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UPS Warns A Possible Strike As Teamsters Eye Coming Vote

Posted by Land Link on Nov 7, 2018 6:20:34 PM

The Teamsters union is threatening a strike over the terms of this years contract. As of October 25, the Teamsters National Freight Negotiating committee has received its last best offer from UPS freight. Voting on the contract will be happening throughout this week starting November 7. The previous contract was rejected on October 5th. There is a 30-day extension of the current contract which will expire on November 12th. The negotiating committee demanded:

1) tighter restrictions and limits on subcontracting and rail usage;
2) higher wage increases that are not split;
3) earning protection for city drivers when they perform dock work;
4) elimination of the new qualifiers for pension and vacation benefits; and
5) a week’s worth of vacation pay for all classifications based on 1/52 of the prior year’s earnings.

The negotiating committee has determined that the LBFO does not sufficiently address the issues raised by the members. Nevertheless, because of the company’s insistence that there is no more money to be had and in order to allow its members to make an informed decision on a question that will affect them and their family, the negotiating committee decided to submit the LBFO for acceptance or rejection. a strike has already been authorized. While a strike is a last resort, if the members reject this final offer from the company there will be no other options and there will be a strike at a time and location(s) determined by the negotiating committee.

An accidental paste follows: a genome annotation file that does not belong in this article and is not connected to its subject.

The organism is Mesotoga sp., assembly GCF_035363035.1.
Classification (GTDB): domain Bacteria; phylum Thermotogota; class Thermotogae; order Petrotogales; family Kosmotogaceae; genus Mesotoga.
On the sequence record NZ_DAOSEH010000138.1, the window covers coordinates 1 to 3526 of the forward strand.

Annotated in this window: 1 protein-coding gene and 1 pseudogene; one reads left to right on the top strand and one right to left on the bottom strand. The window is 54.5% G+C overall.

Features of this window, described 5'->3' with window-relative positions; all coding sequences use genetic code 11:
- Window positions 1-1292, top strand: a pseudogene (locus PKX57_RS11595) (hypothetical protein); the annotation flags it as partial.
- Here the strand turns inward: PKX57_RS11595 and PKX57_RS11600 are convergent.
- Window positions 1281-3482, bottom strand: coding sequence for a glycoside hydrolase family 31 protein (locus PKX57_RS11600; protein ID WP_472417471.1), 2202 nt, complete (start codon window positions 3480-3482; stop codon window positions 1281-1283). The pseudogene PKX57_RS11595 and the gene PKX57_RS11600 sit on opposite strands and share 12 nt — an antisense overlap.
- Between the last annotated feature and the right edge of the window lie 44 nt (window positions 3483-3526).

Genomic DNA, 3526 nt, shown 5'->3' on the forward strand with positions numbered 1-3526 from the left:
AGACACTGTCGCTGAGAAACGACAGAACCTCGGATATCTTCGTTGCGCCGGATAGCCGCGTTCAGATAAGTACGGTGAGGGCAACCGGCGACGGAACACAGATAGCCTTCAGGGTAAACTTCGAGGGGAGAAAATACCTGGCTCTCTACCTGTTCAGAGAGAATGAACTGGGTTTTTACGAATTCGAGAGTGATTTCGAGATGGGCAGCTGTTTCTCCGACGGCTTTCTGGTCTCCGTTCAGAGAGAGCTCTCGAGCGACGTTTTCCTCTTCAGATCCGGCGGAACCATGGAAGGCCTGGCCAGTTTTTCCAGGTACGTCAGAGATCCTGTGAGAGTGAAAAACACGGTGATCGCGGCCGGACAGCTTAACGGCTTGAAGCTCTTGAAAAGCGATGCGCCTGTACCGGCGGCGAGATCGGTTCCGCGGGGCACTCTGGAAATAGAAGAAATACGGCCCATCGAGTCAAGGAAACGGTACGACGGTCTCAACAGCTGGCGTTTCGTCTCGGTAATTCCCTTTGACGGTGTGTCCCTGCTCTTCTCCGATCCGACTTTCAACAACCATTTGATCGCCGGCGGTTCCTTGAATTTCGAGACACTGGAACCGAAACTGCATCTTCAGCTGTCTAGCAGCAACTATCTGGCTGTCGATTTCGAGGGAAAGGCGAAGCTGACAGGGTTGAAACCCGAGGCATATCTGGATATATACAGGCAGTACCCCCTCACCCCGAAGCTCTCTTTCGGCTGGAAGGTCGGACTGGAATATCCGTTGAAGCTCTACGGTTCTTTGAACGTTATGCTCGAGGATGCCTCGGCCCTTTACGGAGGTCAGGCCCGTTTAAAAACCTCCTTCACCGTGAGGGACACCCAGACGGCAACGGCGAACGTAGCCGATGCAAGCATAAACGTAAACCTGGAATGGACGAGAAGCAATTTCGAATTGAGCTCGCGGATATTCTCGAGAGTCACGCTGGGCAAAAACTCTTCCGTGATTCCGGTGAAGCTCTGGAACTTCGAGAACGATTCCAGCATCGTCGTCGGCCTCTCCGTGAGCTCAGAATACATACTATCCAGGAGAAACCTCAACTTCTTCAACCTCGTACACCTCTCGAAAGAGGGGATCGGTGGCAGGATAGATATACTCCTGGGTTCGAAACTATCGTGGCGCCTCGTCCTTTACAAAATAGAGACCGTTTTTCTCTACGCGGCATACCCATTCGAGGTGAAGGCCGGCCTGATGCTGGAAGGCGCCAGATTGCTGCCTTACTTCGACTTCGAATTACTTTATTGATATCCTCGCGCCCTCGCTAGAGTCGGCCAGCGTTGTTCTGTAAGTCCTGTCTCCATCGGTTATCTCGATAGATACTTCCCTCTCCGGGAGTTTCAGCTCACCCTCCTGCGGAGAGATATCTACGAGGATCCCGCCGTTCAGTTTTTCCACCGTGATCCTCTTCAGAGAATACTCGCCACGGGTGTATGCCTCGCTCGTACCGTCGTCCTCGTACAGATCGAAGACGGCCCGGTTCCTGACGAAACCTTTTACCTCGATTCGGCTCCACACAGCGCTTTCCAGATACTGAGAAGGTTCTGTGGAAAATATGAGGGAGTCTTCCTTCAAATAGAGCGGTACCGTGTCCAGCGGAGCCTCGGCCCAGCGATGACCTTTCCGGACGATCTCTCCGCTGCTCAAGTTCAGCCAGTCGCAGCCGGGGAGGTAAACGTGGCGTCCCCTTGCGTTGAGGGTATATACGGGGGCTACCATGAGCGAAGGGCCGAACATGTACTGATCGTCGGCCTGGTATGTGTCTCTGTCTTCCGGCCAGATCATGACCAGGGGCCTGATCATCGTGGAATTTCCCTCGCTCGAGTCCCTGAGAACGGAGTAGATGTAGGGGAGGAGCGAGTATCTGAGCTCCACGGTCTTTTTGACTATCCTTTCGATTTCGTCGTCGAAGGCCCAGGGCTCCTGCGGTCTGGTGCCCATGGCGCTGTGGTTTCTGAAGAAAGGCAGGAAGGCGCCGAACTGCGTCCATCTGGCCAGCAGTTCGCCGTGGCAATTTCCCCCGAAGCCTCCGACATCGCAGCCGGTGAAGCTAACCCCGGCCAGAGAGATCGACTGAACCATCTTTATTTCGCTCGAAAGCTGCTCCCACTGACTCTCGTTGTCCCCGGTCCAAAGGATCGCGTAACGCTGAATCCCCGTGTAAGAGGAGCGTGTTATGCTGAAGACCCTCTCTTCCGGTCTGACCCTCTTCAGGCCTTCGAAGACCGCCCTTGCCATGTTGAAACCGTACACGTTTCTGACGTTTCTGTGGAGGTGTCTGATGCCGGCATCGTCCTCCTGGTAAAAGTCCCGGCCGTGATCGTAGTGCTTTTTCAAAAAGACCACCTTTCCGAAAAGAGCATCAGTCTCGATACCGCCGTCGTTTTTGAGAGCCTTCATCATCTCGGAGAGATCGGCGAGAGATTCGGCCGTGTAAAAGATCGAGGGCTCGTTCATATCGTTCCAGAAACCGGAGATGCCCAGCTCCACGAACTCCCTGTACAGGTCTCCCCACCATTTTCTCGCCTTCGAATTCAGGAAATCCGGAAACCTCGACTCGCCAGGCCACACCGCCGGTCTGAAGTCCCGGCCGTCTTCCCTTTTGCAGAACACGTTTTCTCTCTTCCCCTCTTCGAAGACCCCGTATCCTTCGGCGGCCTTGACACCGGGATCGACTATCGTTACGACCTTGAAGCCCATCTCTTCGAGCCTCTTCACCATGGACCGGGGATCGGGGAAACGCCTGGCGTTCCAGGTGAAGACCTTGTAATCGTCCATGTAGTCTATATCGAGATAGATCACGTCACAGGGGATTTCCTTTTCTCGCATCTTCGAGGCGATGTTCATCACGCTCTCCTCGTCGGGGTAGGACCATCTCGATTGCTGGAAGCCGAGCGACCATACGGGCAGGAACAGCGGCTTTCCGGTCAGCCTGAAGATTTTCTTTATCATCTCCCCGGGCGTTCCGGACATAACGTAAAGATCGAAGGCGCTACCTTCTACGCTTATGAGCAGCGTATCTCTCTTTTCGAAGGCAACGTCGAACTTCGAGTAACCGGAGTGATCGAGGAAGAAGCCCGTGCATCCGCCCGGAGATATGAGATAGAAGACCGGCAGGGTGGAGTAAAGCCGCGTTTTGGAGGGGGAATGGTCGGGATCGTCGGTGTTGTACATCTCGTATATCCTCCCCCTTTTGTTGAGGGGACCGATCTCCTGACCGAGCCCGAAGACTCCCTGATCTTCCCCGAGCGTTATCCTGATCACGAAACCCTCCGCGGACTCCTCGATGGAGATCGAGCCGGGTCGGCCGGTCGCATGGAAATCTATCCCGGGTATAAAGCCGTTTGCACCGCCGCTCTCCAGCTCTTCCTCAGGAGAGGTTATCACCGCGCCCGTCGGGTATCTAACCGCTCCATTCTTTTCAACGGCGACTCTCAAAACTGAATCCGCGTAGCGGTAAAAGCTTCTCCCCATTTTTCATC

The Repercussions of A UPS Strike

Two decades ago, 187,000 employees at UPS walked off the job for 16 days. As of Wednesday, the company’s union workers, now numbering 260,000, are threatening to do so again. The walkout on Aug. 4, 1997, led to hundreds of millions of dollars in losses for UPS. It was, at the time, one of the biggest nationwide strikes the country had ever seen. It was a different time, though. The strike impacted consumers differently than it would today since business owners saw the most direct effects, often unable to restock shelves. The consequences of a strike today may be much more severe than that of 20 years ago. The online community, from both a seller and purchaser viewpoint, will be dramatically affected. When we think online retailing we have to think about Amazon. They will be the barometer for the effects of a UPS strike on the economy and international commerce.

Amazon’s tight relationship with UPS is supplemented by one with the U.S. Postal Service. Should UPS be unable to deliver customer packages, it’s possible the retailer will lean heavier on the USPS. Trump, though, is no fan of that relationship, attacking Amazon in a series of tweets earlier this year, saying the company wasn’t paying enough to ship packages. Experts have disputed this position, saying Amazon and other online retailers have helped stanch the post office’s declining cash flow. Still, a weakened Amazon could bring another round of Trump attacks. Or, worse, inaction.